Symphony 6

Outside the window, the children had gone back to class. The only sounds in Campbell’s office were the faint whisper of voices coming from the office beyond. Neil had run down like a wind-up toy before his story was finished.

Campbell was leaning back in his chair with his eyes half closed. He had hardly moved for ten minutes, and his face remained neutral. When it became apparent that Neil could say no more, Campbell said, “That is when Dr. Watkins called me, and asked me to take you on for a year?”

Neil nodded.

“Why didn’t you just quit? Move somewhere else permanently?”

“Who would hire me now? I have to stay there or give up teaching altogether. But as long as I am visible, there are those who will keep the community stirred up against me. Dr. Watkins suggested that the only solution was for me to take a leave of absence, teach in another state for a year, and then come back after passions have cooled down.”

Campbell scowled, “So I am elected. Jim Watkins is asking a lot of an old friendship. What would he have done if you had decided to stick it out?”

Neil answered miserably, “He was going to hire another teacher to take my classes and let me sit for a year, drawing pay and doing make-work around the office.”

“And you couldn’t accept that?”

“The humiliation would have killed me.”

Campbell sat upright and ran his hands through his hair. “All right,” he said, “here is my answer. You say this Alice Hamilton was never a victim. Maybe. I am inclined to believe you because Dr. Watkins vouches for you. But I also have a responsibility, so I am going to ask some questions of my own.

“When you were tutoring this girl, did you smile too often? Did you sit too close? Did you pat her innocently on the arm, and did you hands linger just a little too long?”

“No!” Neil snapped.

Campbell raised his hand. “Of course your answer is ‘no’. But can I believe you? Did you lead that girl on? You’re a good looking young man, and a fifteen year old girl is five gallons of hormones in a short dress. Are you completely innocent?”

Neil sat for a long time, staring at his hands. Finally he said, “I tried to keep a completely professional relationship between us. It is possible that she misunderstood me. I can’t be sure. I have never been able to read minds, especially the minds of fifteen year old girls. But I didn’t do anything that seemed wrong at the time; and no matter how hard I look back at my actions, I see nothing I am ashamed of, and nothing I would change. Except that I was a fool to have tutored her in the first place.”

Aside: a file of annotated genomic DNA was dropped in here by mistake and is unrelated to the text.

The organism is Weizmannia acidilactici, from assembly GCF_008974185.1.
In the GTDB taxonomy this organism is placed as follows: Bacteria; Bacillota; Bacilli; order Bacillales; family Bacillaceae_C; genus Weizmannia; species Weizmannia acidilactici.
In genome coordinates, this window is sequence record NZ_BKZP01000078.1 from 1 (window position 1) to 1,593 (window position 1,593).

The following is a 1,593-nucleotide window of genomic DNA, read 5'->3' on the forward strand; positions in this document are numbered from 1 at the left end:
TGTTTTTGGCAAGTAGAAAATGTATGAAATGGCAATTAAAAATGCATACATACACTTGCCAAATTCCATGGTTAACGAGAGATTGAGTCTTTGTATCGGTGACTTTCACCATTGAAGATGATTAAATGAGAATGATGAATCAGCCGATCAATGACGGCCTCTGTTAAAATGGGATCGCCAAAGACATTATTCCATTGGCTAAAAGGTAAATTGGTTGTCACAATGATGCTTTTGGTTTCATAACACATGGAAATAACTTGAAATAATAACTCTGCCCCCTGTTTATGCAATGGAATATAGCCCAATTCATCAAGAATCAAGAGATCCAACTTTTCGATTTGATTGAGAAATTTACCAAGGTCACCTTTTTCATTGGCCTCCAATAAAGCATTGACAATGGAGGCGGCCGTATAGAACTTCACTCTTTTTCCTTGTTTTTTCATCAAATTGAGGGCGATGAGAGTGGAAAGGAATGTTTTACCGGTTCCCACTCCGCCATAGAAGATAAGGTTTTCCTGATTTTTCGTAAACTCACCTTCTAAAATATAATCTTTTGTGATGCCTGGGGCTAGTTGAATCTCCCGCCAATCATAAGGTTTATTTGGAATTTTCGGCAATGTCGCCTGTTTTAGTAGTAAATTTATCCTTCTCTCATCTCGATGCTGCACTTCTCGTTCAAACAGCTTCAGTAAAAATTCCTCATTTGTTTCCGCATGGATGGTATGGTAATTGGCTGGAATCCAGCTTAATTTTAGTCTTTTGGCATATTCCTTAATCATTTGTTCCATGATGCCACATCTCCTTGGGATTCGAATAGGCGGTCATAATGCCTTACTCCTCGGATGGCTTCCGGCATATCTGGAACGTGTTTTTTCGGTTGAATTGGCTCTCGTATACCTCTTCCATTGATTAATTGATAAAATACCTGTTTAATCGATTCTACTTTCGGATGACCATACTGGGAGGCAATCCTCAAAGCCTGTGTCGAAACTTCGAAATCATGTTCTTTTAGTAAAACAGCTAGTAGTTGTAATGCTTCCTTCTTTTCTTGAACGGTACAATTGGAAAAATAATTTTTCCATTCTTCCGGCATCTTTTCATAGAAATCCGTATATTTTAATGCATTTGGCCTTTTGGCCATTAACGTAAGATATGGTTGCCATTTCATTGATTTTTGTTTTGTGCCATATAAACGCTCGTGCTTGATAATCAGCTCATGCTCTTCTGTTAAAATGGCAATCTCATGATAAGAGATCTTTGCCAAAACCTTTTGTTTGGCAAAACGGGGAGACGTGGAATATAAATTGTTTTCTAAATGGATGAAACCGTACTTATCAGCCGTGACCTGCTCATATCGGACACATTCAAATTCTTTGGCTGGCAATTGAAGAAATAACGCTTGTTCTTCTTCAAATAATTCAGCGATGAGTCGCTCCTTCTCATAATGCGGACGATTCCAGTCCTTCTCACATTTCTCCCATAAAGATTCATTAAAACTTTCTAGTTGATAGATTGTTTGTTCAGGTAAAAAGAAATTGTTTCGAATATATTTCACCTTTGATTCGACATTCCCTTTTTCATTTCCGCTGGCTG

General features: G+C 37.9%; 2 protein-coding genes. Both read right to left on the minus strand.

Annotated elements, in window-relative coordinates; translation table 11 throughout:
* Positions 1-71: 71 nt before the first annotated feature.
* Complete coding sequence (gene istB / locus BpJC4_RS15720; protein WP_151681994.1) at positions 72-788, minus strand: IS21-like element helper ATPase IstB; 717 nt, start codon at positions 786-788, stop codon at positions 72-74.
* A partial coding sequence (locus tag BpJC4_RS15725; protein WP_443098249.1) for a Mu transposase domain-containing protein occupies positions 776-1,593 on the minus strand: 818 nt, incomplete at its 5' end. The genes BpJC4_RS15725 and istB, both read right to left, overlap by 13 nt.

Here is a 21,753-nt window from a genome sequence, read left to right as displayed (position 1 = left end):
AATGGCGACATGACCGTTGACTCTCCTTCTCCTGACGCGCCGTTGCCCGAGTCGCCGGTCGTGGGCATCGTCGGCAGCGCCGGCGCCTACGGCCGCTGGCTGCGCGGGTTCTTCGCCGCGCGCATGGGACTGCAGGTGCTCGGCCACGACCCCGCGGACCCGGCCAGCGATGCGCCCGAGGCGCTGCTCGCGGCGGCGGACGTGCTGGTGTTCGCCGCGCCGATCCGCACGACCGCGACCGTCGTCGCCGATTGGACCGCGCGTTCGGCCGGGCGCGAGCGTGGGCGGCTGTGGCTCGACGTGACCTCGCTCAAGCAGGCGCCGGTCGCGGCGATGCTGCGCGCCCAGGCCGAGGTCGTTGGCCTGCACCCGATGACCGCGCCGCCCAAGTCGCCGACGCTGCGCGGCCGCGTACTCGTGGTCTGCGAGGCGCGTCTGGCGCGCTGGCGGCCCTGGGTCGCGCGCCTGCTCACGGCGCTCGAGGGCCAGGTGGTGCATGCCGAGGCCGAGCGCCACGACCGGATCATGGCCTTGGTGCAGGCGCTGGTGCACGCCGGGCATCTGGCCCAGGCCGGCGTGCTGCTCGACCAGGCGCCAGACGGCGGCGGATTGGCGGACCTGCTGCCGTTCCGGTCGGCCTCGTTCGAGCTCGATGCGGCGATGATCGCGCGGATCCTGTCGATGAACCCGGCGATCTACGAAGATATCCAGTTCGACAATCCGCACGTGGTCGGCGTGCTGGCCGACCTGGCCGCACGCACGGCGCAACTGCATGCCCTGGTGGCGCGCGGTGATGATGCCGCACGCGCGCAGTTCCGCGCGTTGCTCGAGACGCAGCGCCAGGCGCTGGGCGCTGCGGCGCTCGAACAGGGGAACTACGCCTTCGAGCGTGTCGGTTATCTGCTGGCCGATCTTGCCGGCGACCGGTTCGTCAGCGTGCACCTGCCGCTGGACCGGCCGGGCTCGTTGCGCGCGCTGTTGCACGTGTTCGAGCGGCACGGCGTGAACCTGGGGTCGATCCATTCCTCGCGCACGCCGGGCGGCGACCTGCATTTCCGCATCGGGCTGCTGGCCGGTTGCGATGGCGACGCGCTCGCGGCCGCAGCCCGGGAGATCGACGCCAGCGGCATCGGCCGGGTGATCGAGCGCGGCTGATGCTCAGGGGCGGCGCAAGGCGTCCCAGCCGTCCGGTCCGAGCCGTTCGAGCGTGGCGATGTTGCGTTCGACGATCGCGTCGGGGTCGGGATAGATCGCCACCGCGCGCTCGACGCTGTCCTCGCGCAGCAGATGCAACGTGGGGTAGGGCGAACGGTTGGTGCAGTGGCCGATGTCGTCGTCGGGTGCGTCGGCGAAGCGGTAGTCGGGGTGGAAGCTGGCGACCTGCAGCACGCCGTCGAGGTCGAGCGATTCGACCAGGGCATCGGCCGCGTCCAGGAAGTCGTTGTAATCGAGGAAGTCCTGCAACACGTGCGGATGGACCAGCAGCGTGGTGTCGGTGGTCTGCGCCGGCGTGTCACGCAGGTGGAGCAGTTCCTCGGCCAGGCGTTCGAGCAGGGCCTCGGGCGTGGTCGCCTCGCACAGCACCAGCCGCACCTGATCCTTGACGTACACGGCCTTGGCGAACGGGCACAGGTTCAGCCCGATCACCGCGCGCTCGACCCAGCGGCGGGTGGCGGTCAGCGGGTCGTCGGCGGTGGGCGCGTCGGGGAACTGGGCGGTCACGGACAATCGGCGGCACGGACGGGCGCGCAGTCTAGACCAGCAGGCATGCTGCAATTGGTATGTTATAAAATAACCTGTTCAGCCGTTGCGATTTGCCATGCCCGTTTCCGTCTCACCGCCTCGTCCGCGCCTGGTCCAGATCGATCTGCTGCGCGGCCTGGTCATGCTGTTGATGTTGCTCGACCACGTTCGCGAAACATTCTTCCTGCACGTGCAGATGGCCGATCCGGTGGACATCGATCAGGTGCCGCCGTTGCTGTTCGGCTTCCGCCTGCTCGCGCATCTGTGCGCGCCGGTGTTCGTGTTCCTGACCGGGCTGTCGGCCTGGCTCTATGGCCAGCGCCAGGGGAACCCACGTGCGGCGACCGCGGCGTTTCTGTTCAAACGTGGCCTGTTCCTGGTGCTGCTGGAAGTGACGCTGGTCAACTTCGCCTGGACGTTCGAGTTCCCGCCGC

Campbell seemed to consider Neil’s answer, nodding slowly in the quiet of his office. Finally, he said, “I will recommend that the board hire you for one year. We have a teacher who is going to have a baby about July, and wants a year off to spend with it. You would be teaching English to sixth graders. But — and hear me well on this — I intend to tell your whole story to our school board, and I will be watching you every minute. You don’t have tenure here. I don’t have to show cause before I can fire you. If you mess up even once, you will be out of here before you know what hit you. Can you live with that?”

“I don’t like it, but I can live with it,” Neil replied. “I’ve had to live with a lot of things I don’t like recently.”

“Remember this,” Campbell went on. “I am not Jim Watkins. I am not your friend. I won’t go out on a limb for you. I won’t do anything for you but give you a chance. Just one chance! Screw up, and you are gone.”

# # #

Ten minutes later, Neil drove away from the school, heading east on Kiernan, then turned off the main road. He parked beneath the afternoon shade that stretched out from an orchard. He got out, took off his tie and jacket and threw them into the back seat. He loosened his collar and plucked the sweat soaked shirt away from his back.

As he leaned against the fender, he said to himself, “I don’t ever want to go through that again.” more tomorrow


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